Data modeling is a crucial part of any development job. Some people keep it away from the code and reduced it to de database scope. But this is not the case for me.
The code is at the heart of any application, not the database. So, what means data modeling from the code perspective? Is something about Domain-Driven Design? Does it depend on the chosen architecture? Let’s see it.
🥔 The CRUD reality of anemic models
First of all, what are anemic models? We refer to one of the most widespread practices in software development with this horrible name. They are also known as Plain Models or Data Transfer Objects.
In any case, it means a way of coding that uses classes as transporters for data, with no logic inside.
🍏 No Logic no pain
It is commonly used on simple systems based on CRUD operations. And for that situation are very suitable, due to the simplicity of development and execution performance.
Also recommended for microservices (narrow scope usually tends to simple models) or query intensive applications (carriers, not operators).
If your job is to transport data with none or very little manipulation, then anemic model for the win.
🥡 The Logic is outside
Problems arise as soon you need to enforce complex validation rules before accepting data. Or even when you need to transform them in any direction.
In this situation, you will end up with your data separated from the logic and that is anything but the cohesion we like in the Object-Oriented world.
🍟 Rich models are homes for the logic
And what do we have to enrich those poor buddies? Well, there are plenty of named solutions, but all have one thing in common: put logic and data on the same basket.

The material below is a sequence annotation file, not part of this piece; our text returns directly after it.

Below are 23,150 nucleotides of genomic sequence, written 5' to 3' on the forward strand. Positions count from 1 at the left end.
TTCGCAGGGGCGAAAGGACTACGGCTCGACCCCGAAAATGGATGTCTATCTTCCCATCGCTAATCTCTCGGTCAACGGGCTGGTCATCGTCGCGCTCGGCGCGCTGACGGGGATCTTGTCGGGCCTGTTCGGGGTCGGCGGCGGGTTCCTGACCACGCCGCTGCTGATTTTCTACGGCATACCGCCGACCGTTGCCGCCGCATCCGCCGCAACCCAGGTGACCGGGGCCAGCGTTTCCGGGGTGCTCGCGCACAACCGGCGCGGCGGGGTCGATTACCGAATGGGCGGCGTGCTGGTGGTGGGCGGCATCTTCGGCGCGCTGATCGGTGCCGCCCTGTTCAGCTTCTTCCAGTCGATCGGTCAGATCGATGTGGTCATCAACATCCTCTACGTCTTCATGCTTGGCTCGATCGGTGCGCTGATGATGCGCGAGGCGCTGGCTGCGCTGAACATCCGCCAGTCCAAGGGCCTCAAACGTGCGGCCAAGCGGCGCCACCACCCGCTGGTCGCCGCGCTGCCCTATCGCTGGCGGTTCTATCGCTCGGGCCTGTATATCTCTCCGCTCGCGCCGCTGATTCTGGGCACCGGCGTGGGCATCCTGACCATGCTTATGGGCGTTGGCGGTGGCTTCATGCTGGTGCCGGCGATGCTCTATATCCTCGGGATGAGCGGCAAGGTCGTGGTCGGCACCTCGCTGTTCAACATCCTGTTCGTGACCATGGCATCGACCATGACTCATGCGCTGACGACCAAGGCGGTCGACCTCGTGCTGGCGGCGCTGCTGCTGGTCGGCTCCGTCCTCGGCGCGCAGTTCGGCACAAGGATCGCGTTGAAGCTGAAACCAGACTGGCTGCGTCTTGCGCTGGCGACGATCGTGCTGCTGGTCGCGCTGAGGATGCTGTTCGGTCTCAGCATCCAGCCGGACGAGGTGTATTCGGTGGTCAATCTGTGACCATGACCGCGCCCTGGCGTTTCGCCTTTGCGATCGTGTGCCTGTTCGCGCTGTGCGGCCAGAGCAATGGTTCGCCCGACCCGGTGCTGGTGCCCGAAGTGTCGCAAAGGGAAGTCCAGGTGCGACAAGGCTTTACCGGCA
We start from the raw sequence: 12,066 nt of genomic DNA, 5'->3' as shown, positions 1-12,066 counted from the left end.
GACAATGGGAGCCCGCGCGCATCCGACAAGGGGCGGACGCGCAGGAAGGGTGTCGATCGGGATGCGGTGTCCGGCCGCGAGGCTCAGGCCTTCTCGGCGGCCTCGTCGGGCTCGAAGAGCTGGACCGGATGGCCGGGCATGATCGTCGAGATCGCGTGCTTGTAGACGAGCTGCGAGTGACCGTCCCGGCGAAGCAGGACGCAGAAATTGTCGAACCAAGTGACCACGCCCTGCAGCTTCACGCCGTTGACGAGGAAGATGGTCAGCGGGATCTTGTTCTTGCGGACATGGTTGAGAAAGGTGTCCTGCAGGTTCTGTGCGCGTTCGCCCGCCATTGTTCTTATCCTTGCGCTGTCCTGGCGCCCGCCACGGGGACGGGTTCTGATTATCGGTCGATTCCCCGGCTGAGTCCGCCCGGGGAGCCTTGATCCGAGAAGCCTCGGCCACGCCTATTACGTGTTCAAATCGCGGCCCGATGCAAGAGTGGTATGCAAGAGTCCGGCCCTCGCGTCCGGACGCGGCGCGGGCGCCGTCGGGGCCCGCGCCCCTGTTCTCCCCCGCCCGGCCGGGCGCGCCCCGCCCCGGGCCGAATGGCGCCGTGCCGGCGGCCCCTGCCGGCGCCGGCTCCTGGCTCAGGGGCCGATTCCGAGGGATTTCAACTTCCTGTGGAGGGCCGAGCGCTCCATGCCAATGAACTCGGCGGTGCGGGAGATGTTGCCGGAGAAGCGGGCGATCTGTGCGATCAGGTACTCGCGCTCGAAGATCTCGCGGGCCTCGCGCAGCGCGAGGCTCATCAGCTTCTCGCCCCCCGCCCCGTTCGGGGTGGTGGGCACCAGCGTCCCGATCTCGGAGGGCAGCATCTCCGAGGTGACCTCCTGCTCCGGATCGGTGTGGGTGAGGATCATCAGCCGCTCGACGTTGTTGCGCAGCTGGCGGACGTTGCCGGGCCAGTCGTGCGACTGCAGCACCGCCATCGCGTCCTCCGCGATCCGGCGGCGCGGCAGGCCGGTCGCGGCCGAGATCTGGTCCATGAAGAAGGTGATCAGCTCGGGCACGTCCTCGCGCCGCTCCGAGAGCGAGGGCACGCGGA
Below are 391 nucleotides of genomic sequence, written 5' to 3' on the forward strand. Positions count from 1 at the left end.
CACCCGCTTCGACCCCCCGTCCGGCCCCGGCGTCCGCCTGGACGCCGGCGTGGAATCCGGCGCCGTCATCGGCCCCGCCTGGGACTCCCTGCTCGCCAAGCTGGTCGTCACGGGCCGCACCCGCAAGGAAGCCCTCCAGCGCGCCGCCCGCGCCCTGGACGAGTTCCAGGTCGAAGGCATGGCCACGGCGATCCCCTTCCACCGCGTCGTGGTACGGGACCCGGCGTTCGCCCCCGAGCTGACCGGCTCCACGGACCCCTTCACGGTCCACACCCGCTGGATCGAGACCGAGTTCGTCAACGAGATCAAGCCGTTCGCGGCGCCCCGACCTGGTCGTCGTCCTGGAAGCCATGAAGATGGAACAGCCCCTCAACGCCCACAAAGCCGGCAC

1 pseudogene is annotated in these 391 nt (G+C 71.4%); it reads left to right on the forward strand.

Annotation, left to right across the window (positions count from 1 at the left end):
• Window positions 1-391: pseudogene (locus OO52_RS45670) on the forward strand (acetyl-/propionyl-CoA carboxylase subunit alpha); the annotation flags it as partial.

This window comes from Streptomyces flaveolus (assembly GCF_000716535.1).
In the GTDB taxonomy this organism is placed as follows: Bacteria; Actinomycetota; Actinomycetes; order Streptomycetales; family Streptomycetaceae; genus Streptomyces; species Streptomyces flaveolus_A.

Some of them are very related, but not specific to the Domain-Driven Design approach.
🍹 Value Objects
These are the most straightforward. They are classes that enforce rules on their constructor or in any setter if they are mutable.
That’s all; this way you can ensure that:
- a range of dates are well-formed (with a start date prior to an end)
- the age of an employee is acceptable (between legal margins)
- an address is well-formed (has a Zip code, street number…)
Those rules associated with data are called invariants.
Even you can extend that to not only validate but transform the representation. Some ideas are:
- a temperature value presented on Celsius or Fahrenheit
- an economic amount expressed with or without currency
For sure, any of these functionalities can and should be, expressed on utility functions. But enforcing its use inside a class for any change on its property is a plus.
🍺 An Entity
The main difference with V.O. is that entities must have one property that acts as a unique identification. You can think of it as the primary key of a relational table.
An entity is something unique, protect it.
And yes, an entity could be and should be, a composition of several value objects. Following with prior examples:
- an employee with his age and his address
- a client with his address and his expenses
So, entities are normally bigger than VO and have more logic than simple validation inside. Having the data and logic on the same structure leads to very much wanted cohesion.
Another important player in this kind of data modeling is the Aggregate. If you think of an entity as a table, then an aggregate could be formed by any root entity and its related tables.
Some common examples are:
- a client with its orders
- an invoice with its list of items, and maybe their payment lines
- an appointment and their participants or any location-related data
Usually, when you create, add or change any data of an aggregate, it should be persisted as one transaction on a database.
An aggregate tells a story about entity relationships
Anyway, the important part here is that you get a cohesive model, that ensures valid data and integrity between related tables.
🚀Applied in TypeScript
Samples of different models written in TypeScript
Evolution of data models from primitive to clean entities in TypeScript
Data is the raw material of our programs. We must pay attention to its definition, cohesion, and correctness. Often we…
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